On January 19, 2016, the OEB issued a Handbook to Electricity Distributor and Transmitter Consolidations (Handbook) setting out the OEB’s scope of review with respect to applications relating to mergers, acquisitions, amalgamations and divestitures (MAADs).

In reviewing a proposed MAADs transaction, the OEB considers the following factors in detail: any impact of the proposed transaction on the price and quality of service to customers, and the cost effectiveness, economic efficiency and financial viability of the consolidating entities. These factors are part of the OEB’s statutory objectives. The OEB assesses the cumulative impact of the transaction with respect to these factors. If the OEB finds that the impact is positive or neutral, the OEB will approve the proposed transaction. This is more generally known as the ‘no harm’ test.

The Handbook also clarifies that the OEB will not consider issues relating to the overall merits or rationale for the applicants’ consolidation plans nor the negotiating strategies or positions of the parties to the transaction. The OEB will also not consider issues relating to the extent of the due diligence, the degree of public consultation or public disclosure by the parties leading up to the filing of the transaction with the OEB.

The OEB issued a Notice of Hearing for these applications on February 13, 2018 advising that the OEB is holding a public hearing to consider these applications. The OEB’s hearing process provides individuals and groups that represent the customers of the utility, in this case Collus PowerStream Corp. (Collus), the opportunity to question the applicants and to file arguments. At the end of this hearing, the OEB will decide whether to approve these applications.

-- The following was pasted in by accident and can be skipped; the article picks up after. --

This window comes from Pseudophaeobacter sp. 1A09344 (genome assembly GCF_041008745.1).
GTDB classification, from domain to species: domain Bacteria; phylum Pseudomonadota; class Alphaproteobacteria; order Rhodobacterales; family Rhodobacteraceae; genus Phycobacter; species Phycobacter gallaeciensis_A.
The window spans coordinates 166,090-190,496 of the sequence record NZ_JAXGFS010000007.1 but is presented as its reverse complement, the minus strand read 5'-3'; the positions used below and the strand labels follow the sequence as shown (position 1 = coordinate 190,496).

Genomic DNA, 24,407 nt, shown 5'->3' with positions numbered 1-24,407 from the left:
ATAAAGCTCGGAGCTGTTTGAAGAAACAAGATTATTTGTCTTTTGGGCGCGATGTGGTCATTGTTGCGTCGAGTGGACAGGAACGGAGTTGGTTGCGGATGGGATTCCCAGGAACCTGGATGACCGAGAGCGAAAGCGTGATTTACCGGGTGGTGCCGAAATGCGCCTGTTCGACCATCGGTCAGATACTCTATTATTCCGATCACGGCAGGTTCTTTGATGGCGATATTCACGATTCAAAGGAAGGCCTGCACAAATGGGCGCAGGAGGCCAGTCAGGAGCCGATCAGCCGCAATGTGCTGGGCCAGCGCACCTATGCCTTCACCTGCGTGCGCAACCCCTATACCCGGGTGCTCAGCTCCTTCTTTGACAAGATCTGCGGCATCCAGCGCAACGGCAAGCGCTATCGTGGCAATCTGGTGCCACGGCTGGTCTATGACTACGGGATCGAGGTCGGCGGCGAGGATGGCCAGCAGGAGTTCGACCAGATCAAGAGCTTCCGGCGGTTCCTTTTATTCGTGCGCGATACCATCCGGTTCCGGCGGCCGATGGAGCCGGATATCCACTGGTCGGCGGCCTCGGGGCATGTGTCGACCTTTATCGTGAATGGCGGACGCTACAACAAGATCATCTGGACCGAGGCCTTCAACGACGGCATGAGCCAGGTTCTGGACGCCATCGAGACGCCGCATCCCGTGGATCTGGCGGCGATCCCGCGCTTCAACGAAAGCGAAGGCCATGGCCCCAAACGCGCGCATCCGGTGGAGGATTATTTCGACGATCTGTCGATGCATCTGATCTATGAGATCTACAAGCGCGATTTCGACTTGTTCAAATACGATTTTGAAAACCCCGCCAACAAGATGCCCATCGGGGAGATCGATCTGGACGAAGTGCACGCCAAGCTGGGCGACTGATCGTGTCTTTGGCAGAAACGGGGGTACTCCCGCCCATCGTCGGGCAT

The OEBs hearing is a fully public and transparent process which provides adequate opportunity for the OEB to obtain the information that it requires in order to make a decision on these applications. Any Collus ratepayer that has concerns about the applicants meeting the ‘no harm’ test is free to participate and make submissions to the OEB. Given the scope of the OEB’s review as outlined above, however, the OEB does not consider it necessary to delay the processing of these applications.

Yours truly,

Kirsten Walli
Board Secretary


On May 25, 2018, the OMB replied to a letter of comment submitted by former Collingwood Deputy Mayor Rick Lloyd

The Ontario Energy Board issued a similar response to former Collingwood Deputy Mayor Rick Lloyd.

May 25, 2018

Dear Mr. Lloyd:

Re: Applications by the Corporation of the Town of Collingwood and EPCOR Collingwood Distribution Corp. for approval of share acquisition transactions and related matters